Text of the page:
Extracted from Chimot, J., Global mapping of atmospheric composition from space – Retrieving NO2 from OMI, PhD book, Delft University of Technology (TU Delft), The Royal Netherlands Meteorological Institute (KNMI), July 2018. height and tropospheric
The sunlight can be modeled as an ensemble of electromagnetic radiation (i.e. group of photons) covering a specific spectral wavelength λ / frequency range. The Sun approximately radiates as a black body at a temperature of 5700 K. According to the Plank’s law, solar radiation peaks in the visible spectral range from λ =400–700 nm, with a maximum in the green spectrum domain at λ = 500 nm. Earth itself radiates with a lower average temperature (about 255 K) having a radiation peak in the thermal infrared (λ = 10 μm).
The Earth atmosphere is not completely transparent: depending on the wave- lengths, the Sun light is absorbed, remitted, reflected and/or scattered. An example of such interaction is the blue sky “visible” during daylight, which is the result of the molecular light scattering by N2 and oxygen in all the directions (i.e. Rayleigh scattering), especially very strong for shorter wavelengths. Another example is the red sunset that can be observed sometimes. This remaining red light in the sunlight is due to the filtering of the blue part by Rayleigh scattering. In absence of atmosphere, there would be no Rayleigh scattering and our sky would be like that of the moon: dark with only some bright stars. Aerosol and cloud particles are responsible for scattering, which is wavelength and particle type dependent. Its intensity strongly varies with the scattering angle. The specific Mie scattering (i.e. valid for spherical particles) is said to be elastic: i.e. molecules remain unchanged and the scattered photon keeps the same energy and wavelength. On the contrary, Raman scattering (weak interaction with matter) is inelastic. The outcome photon has then a different energy and wavelength.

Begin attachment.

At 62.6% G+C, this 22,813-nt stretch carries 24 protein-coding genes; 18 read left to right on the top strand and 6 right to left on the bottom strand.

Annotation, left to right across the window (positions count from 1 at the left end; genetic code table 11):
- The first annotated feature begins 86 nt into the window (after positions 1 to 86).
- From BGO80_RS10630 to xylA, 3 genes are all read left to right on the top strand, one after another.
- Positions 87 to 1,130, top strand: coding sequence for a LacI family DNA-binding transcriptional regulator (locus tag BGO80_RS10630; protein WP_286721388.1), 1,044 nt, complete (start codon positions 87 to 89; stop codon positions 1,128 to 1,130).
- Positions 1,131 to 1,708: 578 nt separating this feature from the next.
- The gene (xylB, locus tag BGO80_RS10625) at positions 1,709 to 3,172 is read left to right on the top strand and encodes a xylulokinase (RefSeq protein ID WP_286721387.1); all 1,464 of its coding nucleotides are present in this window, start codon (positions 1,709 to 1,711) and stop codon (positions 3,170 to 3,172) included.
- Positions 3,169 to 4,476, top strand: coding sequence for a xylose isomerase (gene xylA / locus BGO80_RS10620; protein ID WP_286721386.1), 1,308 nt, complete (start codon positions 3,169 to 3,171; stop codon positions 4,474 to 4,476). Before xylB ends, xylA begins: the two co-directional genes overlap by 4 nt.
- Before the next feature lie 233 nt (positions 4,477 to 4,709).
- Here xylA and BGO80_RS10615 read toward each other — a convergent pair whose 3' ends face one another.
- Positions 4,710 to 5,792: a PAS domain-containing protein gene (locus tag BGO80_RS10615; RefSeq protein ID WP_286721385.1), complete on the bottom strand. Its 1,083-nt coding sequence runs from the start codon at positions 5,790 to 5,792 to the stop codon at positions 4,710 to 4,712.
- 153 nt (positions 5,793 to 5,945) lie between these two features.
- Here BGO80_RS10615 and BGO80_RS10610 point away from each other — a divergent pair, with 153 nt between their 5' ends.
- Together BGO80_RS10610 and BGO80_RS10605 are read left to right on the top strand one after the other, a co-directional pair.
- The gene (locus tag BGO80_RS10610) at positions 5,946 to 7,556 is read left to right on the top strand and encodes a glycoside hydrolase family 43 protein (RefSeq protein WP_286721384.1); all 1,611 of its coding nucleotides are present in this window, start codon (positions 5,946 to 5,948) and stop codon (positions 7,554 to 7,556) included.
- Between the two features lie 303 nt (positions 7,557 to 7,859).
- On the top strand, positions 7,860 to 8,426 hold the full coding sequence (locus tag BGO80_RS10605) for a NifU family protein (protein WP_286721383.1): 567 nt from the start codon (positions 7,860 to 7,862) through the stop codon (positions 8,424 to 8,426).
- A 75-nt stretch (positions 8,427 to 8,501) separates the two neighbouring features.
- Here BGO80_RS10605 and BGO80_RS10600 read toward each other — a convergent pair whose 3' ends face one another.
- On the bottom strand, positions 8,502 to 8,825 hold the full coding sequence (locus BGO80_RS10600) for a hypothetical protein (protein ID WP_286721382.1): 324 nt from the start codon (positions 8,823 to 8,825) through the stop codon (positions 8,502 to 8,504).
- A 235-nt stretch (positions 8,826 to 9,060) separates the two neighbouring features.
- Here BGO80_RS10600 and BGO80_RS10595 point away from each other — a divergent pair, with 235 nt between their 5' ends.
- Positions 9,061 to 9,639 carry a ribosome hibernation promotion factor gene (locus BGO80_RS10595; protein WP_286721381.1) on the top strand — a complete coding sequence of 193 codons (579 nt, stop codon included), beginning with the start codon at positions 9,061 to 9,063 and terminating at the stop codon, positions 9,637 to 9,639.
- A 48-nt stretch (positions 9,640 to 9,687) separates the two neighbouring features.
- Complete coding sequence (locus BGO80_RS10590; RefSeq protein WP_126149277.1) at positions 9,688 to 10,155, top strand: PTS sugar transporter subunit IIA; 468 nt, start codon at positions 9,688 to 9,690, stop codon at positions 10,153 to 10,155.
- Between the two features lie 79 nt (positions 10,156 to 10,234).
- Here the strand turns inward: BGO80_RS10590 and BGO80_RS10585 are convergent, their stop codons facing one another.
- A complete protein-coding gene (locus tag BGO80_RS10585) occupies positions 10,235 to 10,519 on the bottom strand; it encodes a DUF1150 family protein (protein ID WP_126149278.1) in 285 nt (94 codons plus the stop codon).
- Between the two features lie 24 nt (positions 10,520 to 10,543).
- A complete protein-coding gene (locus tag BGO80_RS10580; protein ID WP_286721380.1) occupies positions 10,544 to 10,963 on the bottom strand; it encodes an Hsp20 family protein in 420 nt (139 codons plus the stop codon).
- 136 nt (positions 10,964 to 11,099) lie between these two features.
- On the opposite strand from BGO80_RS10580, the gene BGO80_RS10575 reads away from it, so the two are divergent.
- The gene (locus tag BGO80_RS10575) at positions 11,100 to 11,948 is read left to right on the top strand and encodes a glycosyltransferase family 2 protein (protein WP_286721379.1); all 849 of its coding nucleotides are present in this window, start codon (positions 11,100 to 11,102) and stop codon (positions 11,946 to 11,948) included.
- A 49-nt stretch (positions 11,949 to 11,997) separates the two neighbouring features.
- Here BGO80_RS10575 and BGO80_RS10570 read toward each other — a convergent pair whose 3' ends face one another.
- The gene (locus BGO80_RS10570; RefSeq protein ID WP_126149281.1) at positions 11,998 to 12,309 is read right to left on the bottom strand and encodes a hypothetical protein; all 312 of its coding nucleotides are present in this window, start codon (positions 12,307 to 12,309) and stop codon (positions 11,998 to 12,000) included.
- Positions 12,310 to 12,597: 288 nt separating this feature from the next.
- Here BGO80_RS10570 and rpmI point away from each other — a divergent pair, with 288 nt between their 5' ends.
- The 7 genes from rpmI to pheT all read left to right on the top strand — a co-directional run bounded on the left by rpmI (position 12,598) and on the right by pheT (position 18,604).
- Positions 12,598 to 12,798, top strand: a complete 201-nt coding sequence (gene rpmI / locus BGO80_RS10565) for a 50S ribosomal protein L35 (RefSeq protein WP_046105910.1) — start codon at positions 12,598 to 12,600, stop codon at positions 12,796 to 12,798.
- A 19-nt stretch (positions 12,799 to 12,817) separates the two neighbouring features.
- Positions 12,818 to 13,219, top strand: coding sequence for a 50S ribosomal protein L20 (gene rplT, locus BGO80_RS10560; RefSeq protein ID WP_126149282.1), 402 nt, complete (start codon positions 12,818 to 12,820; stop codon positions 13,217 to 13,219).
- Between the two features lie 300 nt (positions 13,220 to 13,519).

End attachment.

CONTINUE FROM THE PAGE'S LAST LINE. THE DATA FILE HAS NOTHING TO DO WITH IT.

Trace gas molecules interact with light via absorption (Einstein, 1917). Since they consist of chemical bound groups of atoms, they are driven by quantum me- chanical principles. This means one can quantify their internal energy and their energy states are discrete (Burrows et al., 2011). In presence of incident solar radiation, the molecule in a lower energy state becomes excited. Incoming photon with the right energy, i.e. wavelength, is then absorbed, and the molecule undergoes to an higher energy state. Depending on the energy / frequency, the molecule stimulation is characterized by rotation of the entire molecule, vibration of the atoms or electronic transition of the energy states. The resulting spectrum contains discrete absorption lines corresponding to the discrete molecule energy states.
To be able to observe trace gas absorption, it is required to measure a light spectrum over a large enough spectral range and with a sufficient spectral resolution to identify the so-called absorption spectral lines. For that purpose, the designed UV-visible-shortwave infrared passive satellite instrument looking downward (nadir point of view) are usually spectrometers: a device that measures the upwelling radiance corresponding to the backscattered sunlight at the top of the atmosphere (TOA). The individual photons striking the instrument’s detector is converted into electrons. The detected signal is then decomposed into a series of energy intensity as a function of wavelength: the radiance spectrum (Duncan et al., 2014).
Overall, a critical aspect in satellite observations of atmospheric constituents is the light path, or more precisely the average length of the ensemble of all possible light paths due to all possible scattering and absorption processes occurring in the atmosphere and at the surface. This is likely the key uncertainty in the quantification of atmospheric trace gases such as NO2 – Nitrogen dioxide.
Radiative transfer models (RTMs) simulate the propagation of the light through the atmosphere and at the surface. They can then help to investigate how the satellite spectrum measurements are affected by the state of the atmosphere and identify the most important parameters. These models are central to quantify the green- house magnitude, climate change effect, efficiency of photochemical reactions in the Earth atmosphere and trace gas retrievals. Several types of RTMs exist: e.g. discrete ordinate which numerically solve the radiative transfer equation (Spurr, 2008), backward Monte-Carlo based on statistical techniques applied to a large ensemble of paths for each photon (Deutschmann and Wagner, 2008), and the doubbling adding principles (de Haan et al., 1987; Stammes et al., 1989) as implemented in the DISAMAR KNMI software (de Haan, 2011). When applied to UV and visible wavelengths (in the absence of thermal emission), the central equation in the RTMs is written as:
with dI(λ,θ,φ) / ds the spectrum change of incoming radiation moving through an infinitesimal thin layer with a thickness ds, εa(λ) and εs(λ) the absorption and scattering coefficients respectively, θ the zenith angle, φ the azimuth angle, and S(θ,φ)the dimensionless scattering phase function (i.e. the angular dependency of the scattering effect).
For practical reasons, in the UV-vis, we generally focus on the reflectance spec- trum R in which the extraterrestrial solar irradiance features are removed (leaving then mostly the atmospheric absorption lines of interest):
with μ0 the solar zenith angle.